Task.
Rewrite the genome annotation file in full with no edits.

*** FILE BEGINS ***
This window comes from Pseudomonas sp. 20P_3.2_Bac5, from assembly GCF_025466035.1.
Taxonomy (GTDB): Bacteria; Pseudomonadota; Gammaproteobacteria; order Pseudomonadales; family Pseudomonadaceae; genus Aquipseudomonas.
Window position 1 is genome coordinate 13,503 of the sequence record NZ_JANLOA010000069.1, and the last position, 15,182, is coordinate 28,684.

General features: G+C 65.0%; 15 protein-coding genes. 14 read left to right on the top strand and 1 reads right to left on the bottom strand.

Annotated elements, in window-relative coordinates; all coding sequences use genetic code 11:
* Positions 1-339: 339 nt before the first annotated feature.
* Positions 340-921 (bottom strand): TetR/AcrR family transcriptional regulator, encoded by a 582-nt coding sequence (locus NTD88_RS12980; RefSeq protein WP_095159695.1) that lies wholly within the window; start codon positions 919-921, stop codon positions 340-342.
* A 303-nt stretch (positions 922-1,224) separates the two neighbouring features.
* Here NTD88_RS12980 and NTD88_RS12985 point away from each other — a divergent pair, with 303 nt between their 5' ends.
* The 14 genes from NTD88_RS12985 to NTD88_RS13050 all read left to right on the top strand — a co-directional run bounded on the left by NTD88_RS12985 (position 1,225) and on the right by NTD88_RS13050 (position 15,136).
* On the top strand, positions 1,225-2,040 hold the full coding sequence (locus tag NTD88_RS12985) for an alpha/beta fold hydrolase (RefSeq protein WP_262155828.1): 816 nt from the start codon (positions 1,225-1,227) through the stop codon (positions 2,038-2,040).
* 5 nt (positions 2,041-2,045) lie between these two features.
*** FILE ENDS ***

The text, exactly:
This window comes from Pseudomonas sp. 20P_3.2_Bac5, from assembly GCF_025466035.1.
Taxonomy (GTDB): Bacteria; Pseudomonadota; Gammaproteobacteria; order Pseudomonadales; family Pseudomonadaceae; genus Aquipseudomonas.
Window position 1 is genome coordinate 13,503 of the sequence record NZ_JANLOA010000069.1, and the last position, 15,182, is coordinate 28,684.

General features: G+C 65.0%; 15 protein-coding genes. 14 read left to right on the top strand and 1 reads right to left on the bottom strand.

Annotated elements, in window-relative coordinates; all coding sequences use genetic code 11:
* Positions 1-339: 339 nt before the first annotated feature.
* Positions 340-921 (bottom strand): TetR/AcrR family transcriptional regulator, encoded by a 582-nt coding sequence (locus NTD88_RS12980; RefSeq protein WP_095159695.1) that lies wholly within the window; start codon positions 919-921, stop codon positions 340-342.
* A 303-nt stretch (positions 922-1,224) separates the two neighbouring features.
* Here NTD88_RS12980 and NTD88_RS12985 point away from each other — a divergent pair, with 303 nt between their 5' ends.
* The 14 genes from NTD88_RS12985 to NTD88_RS13050 all read left to right on the top strand — a co-directional run bounded on the left by NTD88_RS12985 (position 1,225) and on the right by NTD88_RS13050 (position 15,136).
* On the top strand, positions 1,225-2,040 hold the full coding sequence (locus tag NTD88_RS12985) for an alpha/beta fold hydrolase (RefSeq protein WP_262155828.1): 816 nt from the start codon (positions 1,225-1,227) through the stop codon (positions 2,038-2,040).
* 5 nt (positions 2,041-2,045) lie between these two features.